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Key Points

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  • Disease summary:

    • Abacavir is a nucleoside reverse transcriptase inhibitor used in combination therapy for the treatment of the human immunodeficiency virus type 1 (HIV-1) that has been associated with a hypersensitivity reaction in approximately 8% of those starting the drug.

    • Abacavir hypersensitivity reaction is characterized by greater than or equal to two progressive symptoms typically starting from the second week of therapy (median 9 days) with fever, malaise, nausea, vomiting, diarrhea, and later mild-to-moderate skin rash (present in 70% of patients).

    • Symptoms of abacavir hypersensitivity resolve rapidly with 24 to 72 hours after drug discontinuation.

    • A previous clinical history compatible with abacavir hypersensitivity is a contraindication to future rechallenge as severe morbidity and even mortality characterized by hypotension and shock has been described.

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  • Differential diagnosis:

    • The symptoms and signs associated with abacavir hypersensitivity are nonspecific and may be confused with other diseases occurring in HIV-positive patients such as infections, immune restoration disease, and hypersensitivity reactions associated with other drugs (eg, nevirapine, amprenavir or fosamprenavir, trimethoprim-sulfamethoxazole etc).

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  • Family history:

    • A description of the disease in a father and daughter, and predilection for white race, were early clues to the genetic basis.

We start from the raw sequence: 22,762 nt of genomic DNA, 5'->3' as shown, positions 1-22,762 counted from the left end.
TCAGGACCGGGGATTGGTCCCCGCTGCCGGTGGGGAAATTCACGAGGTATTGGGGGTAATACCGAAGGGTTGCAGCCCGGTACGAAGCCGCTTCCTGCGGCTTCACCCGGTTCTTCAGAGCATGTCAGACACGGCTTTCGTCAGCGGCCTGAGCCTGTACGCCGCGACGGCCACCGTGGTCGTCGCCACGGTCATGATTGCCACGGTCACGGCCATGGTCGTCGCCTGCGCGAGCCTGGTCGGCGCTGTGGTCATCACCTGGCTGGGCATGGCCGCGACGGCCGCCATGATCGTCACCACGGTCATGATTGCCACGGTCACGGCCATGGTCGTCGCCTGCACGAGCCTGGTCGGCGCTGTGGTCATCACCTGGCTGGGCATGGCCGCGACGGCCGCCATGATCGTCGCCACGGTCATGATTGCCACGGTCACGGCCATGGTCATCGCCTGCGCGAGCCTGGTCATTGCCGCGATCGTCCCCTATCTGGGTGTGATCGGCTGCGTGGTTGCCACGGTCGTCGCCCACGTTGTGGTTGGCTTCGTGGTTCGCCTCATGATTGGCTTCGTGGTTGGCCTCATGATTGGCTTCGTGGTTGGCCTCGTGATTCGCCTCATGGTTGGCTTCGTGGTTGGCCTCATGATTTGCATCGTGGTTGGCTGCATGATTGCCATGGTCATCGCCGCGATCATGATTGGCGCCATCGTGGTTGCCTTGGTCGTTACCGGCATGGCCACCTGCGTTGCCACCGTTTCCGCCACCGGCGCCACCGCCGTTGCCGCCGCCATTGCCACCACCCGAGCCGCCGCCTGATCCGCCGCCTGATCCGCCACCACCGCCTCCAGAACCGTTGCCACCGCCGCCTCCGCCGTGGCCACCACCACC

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  • Environmental factors:

    • A higher prevalence of true immunologically mediated abacavir hypersensitivity syndrome is seen in white race which is related to the high prevalence of HLA-B*5701 in this group. There are no other demographic or environmental factors known to predispose to abacavir hypersensitivity.

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  • False-positive clinical diagnosis and skin patch testing:

    • The apparent low sensitivity of HLA-B*5701 for clinically diagnosed abacavir hypersensitivity was related to high false-positive clinical diagnosis which caused a differential misclassification error in the original studies. Randomized double-blinded HIV treatment studies involving abacavir consistently showed 2% to 7% diagnosed abacavir hypersensitivity in the arm not receiving abacavir.

    • Early barriers to the widespread implementation of HLA-B*5701 as a screening test included the doubt shed on the sensitivity of HLA-B*5701 for abacavir hypersensitivity and the generalizability of the test to nonwhite ethnic groups.

    • Early studies on a abacavir skin patch test showed a high proportion of patients meeting stringent clinical criteria for abacavir hypersensitivity were patch test positive and later on that 100% of patch test-positive patients with a clinical history compatible with abacavir hypersensitivity carried HLA-B*5701. This suggested that patch testing would be useful in a research context to increase the specificity of the diagnosis of abacavir hypersensitivity.

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  • Pharmacogenomics and evidence leading to translation of HLA-B*5701 testing into clinical practice:

    • In 2002, two independent groups published on the association between the major histocompatibility class I allele, HLA-B*5701 and abacavir hypersensitivity reactions.

    • Subsequent case control studies suggested an apparent low sensitivity for HLA-B*5701 in blacks and other nonwhite races but this was found to be related to the low prevalence of HLA-B*5701 in blacks and the high false-positive clinical diagnosis of abacavir hypersensitivity.

    • Observational studies have been important to establish the utility of HLA-B*5701 in real ...

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